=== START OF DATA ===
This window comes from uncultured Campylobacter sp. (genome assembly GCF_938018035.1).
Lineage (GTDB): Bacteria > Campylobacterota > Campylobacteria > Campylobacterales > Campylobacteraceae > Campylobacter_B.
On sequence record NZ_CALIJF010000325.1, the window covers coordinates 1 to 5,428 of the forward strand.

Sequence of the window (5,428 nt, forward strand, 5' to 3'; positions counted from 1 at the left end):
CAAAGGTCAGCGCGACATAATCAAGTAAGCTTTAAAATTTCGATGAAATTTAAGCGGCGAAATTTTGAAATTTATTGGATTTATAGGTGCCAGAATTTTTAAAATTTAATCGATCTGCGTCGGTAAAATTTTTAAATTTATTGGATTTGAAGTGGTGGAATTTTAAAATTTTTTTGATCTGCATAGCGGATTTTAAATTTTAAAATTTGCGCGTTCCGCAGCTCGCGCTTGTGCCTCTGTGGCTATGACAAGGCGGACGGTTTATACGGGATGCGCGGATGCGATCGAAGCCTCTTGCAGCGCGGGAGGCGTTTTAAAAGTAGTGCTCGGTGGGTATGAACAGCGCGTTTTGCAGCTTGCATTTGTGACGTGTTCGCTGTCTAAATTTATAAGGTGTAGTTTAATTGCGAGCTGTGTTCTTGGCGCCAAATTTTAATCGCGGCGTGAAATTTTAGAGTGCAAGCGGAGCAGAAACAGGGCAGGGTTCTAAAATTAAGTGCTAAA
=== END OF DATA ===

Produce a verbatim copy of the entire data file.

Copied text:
This window comes from uncultured Campylobacter sp. (genome assembly GCF_938018035.1).
Lineage (GTDB): Bacteria > Campylobacterota > Campylobacteria > Campylobacterales > Campylobacteraceae > Campylobacter_B.
On sequence record NZ_CALIJF010000325.1, the window covers coordinates 1 to 5,428 of the forward strand.

Sequence of the window (5,428 nt, forward strand, 5' to 3'; positions counted from 1 at the left end):
CAAAGGTCAGCGCGACATAATCAAGTAAGCTTTAAAATTTCGATGAAATTTAAGCGGCGAAATTTTGAAATTTATTGGATTTATAGGTGCCAGAATTTTTAAAATTTAATCGATCTGCGTCGGTAAAATTTTTAAATTTATTGGATTTGAAGTGGTGGAATTTTAAAATTTTTTTGATCTGCATAGCGGATTTTAAATTTTAAAATTTGCGCGTTCCGCAGCTCGCGCTTGTGCCTCTGTGGCTATGACAAGGCGGACGGTTTATACGGGATGCGCGGATGCGATCGAAGCCTCTTGCAGCGCGGGAGGCGTTTTAAAAGTAGTGCTCGGTGGGTATGAACAGCGCGTTTTGCAGCTTGCATTTGTGACGTGTTCGCTGTCTAAATTTATAAGGTGTAGTTTAATTGCGAGCTGTGTTCTTGGCGCCAAATTTTAATCGCGGCGTGAAATTTTAGAGTGCAAGCGGAGCAGAAACAGGGCAGGGTTCTAAAATTAAGTGCTAAA